On April 1, election day for local judicial races, Rhonda VanPembrook will use a personal day at her job to serve as a poll worker for the city of Milwaukee. She’ll direct residents to the right line, check paperwork and assist with same-day registration. To anyone needing help, she’s liable to ask, “Puedo ayudarle?”
Because of the growth of the Latino community in Milwaukee, the federal government says the city must provide bilingual poll workers and information about the election in Spanish, as well as a Spanish-language ballot. Last year’s elections marked the first time the city implemented the new requirement.
“Voting is an intimidating process for many people, whether they’re English proficient or not. For certain voters you can definitely notice a sense of relief when the materials are in Spanish and there’s someone there to assist,” said VanPembrook, adding that the vast majority of voters that she encounters speak some English.
Neil Albrecht, executive director of the Election Commission, said the city has hired about half of the 110 bilingual poll workers for April’s election. That number could change for the November gubernatorial election.
“It’s right about where we would expect to be,” Albrecht said.
Jesus Hernandez, the Election Commission’s full-time bilingual poll worker coordinator, will be working during the next two months to fill the remaining vacancies.
Hernandez said he’s utilized mass mailings, social media and job websites, and has reached out to area colleges and community organizations to fill the positions. In addition, he said the mayor’s office established a task force of local Hispanic leaders to assist in developing recruitment strategies.
The bilingual poll worker requirement is in Section 203 of the Voting Rights Act. After each census the federal government identifies local government units with a single-language group of voting-age citizens that either totals more than 10,000 people or is more than 5 percent of the voting-age population. Any such jurisdictions are subject to Section 203.
Milwaukee was the first, and remains the only jurisdiction in Wisconsin, affected by Section 203.
According to census data, Latinos make up 17 percent of the city’s population, or more than 103,600 total. That’s an increase of about 44 percent in the last 10 years.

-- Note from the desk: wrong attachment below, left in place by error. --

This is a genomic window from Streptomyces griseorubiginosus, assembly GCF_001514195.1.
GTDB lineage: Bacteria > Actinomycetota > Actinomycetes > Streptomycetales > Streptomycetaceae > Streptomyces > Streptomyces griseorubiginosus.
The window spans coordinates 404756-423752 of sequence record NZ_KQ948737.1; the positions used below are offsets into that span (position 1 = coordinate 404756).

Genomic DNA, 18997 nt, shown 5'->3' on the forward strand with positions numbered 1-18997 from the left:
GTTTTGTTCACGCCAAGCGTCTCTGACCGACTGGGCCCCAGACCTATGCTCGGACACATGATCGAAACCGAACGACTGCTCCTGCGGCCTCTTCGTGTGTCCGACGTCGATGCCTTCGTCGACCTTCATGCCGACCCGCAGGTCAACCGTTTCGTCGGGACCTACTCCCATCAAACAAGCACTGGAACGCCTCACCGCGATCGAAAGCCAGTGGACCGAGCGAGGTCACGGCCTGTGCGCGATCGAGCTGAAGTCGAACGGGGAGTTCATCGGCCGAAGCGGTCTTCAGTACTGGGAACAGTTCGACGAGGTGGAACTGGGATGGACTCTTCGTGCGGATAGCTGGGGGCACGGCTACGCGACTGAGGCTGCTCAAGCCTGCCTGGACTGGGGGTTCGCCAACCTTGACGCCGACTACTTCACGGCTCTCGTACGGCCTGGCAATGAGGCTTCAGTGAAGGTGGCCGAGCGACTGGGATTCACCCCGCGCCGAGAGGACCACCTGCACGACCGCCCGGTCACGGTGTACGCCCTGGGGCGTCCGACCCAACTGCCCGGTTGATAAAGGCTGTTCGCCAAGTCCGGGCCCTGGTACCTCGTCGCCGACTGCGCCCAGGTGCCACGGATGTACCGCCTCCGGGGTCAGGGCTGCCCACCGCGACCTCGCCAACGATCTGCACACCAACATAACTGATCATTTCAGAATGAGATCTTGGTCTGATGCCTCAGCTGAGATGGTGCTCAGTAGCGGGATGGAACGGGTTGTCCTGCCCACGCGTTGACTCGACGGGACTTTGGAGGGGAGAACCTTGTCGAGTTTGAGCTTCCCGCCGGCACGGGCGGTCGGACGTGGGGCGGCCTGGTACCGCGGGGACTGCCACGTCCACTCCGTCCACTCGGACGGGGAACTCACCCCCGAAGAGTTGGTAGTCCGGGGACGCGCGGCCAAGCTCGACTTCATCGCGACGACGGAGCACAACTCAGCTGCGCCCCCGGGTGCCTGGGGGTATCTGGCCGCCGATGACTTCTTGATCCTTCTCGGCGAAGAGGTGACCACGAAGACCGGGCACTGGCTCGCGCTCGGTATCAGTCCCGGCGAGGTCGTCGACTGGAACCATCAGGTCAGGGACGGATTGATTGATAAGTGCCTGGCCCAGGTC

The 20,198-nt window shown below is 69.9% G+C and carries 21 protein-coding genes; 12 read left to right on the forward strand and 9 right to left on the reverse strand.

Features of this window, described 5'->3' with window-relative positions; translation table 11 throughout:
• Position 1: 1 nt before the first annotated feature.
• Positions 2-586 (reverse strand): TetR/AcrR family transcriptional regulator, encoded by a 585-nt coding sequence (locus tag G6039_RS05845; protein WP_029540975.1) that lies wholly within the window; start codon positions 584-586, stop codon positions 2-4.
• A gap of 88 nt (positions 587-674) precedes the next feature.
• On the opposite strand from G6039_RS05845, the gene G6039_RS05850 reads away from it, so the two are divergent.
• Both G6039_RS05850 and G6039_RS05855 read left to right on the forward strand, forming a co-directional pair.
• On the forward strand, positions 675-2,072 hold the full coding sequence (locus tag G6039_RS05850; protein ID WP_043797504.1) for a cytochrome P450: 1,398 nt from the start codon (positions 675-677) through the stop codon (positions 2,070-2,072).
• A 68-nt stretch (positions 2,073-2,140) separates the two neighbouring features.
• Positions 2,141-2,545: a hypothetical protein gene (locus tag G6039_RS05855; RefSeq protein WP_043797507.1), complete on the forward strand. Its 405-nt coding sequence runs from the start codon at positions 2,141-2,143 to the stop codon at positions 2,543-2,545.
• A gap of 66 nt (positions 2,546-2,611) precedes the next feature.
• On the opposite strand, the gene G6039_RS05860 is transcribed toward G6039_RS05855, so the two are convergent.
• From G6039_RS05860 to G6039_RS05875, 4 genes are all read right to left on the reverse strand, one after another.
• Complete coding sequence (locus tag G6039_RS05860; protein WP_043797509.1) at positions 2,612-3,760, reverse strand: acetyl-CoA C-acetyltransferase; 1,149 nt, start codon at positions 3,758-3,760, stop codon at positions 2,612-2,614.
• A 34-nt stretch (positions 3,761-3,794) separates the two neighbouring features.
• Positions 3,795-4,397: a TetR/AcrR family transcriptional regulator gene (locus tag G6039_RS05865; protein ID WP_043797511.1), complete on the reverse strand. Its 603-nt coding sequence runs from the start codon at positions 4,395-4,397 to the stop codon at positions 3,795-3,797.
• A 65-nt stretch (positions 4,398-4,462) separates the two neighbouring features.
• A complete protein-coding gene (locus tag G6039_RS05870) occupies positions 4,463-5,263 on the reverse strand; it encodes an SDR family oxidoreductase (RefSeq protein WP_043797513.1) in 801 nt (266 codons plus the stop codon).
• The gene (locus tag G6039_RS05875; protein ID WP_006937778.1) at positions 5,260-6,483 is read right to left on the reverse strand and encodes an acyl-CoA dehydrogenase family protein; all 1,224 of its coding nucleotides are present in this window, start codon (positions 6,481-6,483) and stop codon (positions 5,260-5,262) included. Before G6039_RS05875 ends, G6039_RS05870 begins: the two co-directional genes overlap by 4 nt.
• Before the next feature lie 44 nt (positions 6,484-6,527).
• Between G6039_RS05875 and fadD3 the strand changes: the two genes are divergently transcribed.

City officials said bilingual poll workers are assigned to voting sites with a significant Spanish-speaking population, identified by a surname analysis.
The surname analysis of all registered voters in the city, conducted with support from the Wisconsin Government Accountability Board, is completed prior to each election cycle to ensure that any shifts in population or surges in registration are quickly identified and bilingual election worker staffing is adjusted accordingly.
Within the city’s 327 voting wards, 85 wards meet the criteria for bilingual poll worker staffing, Albrecht said. Those 85 voting wards are assigned to 62 target voting sites. When target sites are filled, additional bilingual poll workers are assigned to sites where language assistance has been requested in past elections.
The city also maintains an election day bilingual hotline, which allows voters at non-target sites to receive over-the-phone language assistance from one of two bilingual Election Commission employees.
Milwaukee’s bilingual poll workers are required by law to receive a standard three-hour training course on all job-related duties, and an additional 30-minute overview of Section 203.
Albrecht wouldn’t speculate whether the city could face penalties for failing to meet the required number of bilingual poll workers. He said, however, that since implementation of Section 203, the Election Commission has worked closely with the U.S. Department of Justice, the Government Accountability Board and the City Attorney’s Office to ensure compliance.